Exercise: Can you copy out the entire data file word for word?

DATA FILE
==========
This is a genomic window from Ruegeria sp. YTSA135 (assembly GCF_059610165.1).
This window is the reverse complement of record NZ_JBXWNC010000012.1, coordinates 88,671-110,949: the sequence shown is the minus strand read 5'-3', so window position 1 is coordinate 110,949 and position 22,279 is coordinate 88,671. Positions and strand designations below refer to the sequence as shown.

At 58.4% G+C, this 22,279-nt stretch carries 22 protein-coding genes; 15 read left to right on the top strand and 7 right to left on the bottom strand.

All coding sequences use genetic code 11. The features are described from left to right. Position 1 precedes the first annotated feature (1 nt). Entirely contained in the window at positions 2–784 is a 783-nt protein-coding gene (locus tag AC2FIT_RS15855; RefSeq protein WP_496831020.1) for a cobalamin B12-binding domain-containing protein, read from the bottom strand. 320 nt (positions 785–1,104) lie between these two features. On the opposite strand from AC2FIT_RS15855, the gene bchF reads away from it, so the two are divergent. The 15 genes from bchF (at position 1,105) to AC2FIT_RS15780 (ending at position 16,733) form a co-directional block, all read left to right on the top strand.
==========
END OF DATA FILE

This is a genomic window from Ruegeria sp. YTSA135 (assembly GCF_059610165.1).
This window is the reverse complement of record NZ_JBXWNC010000012.1, coordinates 88,671-110,949: the sequence shown is the minus strand read 5'-3', so window position 1 is coordinate 110,949 and position 22,279 is coordinate 88,671. Positions and strand designations below refer to the sequence as shown.

At 58.4% G+C, this 22,279-nt stretch carries 22 protein-coding genes; 15 read left to right on the top strand and 7 right to left on the bottom strand.

All coding sequences use genetic code 11. The features are described from left to right. Position 1 precedes the first annotated feature (1 nt). Entirely contained in the window at positions 2–784 is a 783-nt protein-coding gene (locus tag AC2FIT_RS15855; RefSeq protein WP_496831020.1) for a cobalamin B12-binding domain-containing protein, read from the bottom strand. 320 nt (positions 785–1,104) lie between these two features. On the opposite strand from AC2FIT_RS15855, the gene bchF reads away from it, so the two are divergent. The 15 genes from bchF (at position 1,105) to AC2FIT_RS15780 (ending at position 16,733) form a co-directional block, all read left to right on the top strand.